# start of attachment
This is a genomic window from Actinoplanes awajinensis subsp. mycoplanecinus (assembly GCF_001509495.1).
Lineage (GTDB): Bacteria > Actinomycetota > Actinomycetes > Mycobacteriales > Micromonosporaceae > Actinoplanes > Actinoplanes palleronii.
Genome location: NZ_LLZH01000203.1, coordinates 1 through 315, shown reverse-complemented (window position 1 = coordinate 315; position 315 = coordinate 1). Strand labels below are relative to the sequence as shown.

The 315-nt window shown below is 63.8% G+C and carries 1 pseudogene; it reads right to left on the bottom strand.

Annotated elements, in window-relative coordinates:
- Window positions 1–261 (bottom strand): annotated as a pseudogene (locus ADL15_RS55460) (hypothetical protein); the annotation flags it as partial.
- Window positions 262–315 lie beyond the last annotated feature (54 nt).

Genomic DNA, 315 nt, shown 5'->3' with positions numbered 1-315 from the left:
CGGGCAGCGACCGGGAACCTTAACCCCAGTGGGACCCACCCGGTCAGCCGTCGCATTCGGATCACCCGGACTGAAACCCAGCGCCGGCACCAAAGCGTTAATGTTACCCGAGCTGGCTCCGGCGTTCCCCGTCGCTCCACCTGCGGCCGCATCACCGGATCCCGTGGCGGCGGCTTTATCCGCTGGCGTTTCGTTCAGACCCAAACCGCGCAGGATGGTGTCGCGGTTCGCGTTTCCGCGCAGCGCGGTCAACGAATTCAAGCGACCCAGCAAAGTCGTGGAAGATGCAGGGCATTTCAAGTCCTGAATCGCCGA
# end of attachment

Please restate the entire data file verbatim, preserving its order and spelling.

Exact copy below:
This is a genomic window from Actinoplanes awajinensis subsp. mycoplanecinus (assembly GCF_001509495.1).
Lineage (GTDB): Bacteria > Actinomycetota > Actinomycetes > Mycobacteriales > Micromonosporaceae > Actinoplanes > Actinoplanes palleronii.
Genome location: NZ_LLZH01000203.1, coordinates 1 through 315, shown reverse-complemented (window position 1 = coordinate 315; position 315 = coordinate 1). Strand labels below are relative to the sequence as shown.

The 315-nt window shown below is 63.8% G+C and carries 1 pseudogene; it reads right to left on the bottom strand.

Annotated elements, in window-relative coordinates:
- Window positions 1–261 (bottom strand): annotated as a pseudogene (locus ADL15_RS55460) (hypothetical protein); the annotation flags it as partial.
- Window positions 262–315 lie beyond the last annotated feature (54 nt).

Genomic DNA, 315 nt, shown 5'->3' with positions numbered 1-315 from the left:
CGGGCAGCGACCGGGAACCTTAACCCCAGTGGGACCCACCCGGTCAGCCGTCGCATTCGGATCACCCGGACTGAAACCCAGCGCCGGCACCAAAGCGTTAATGTTACCCGAGCTGGCTCCGGCGTTCCCCGTCGCTCCACCTGCGGCCGCATCACCGGATCCCGTGGCGGCGGCTTTATCCGCTGGCGTTTCGTTCAGACCCAAACCGCGCAGGATGGTGTCGCGGTTCGCGTTTCCGCGCAGCGCGGTCAACGAATTCAAGCGACCCAGCAAAGTCGTGGAAGATGCAGGGCATTTCAAGTCCTGAATCGCCGA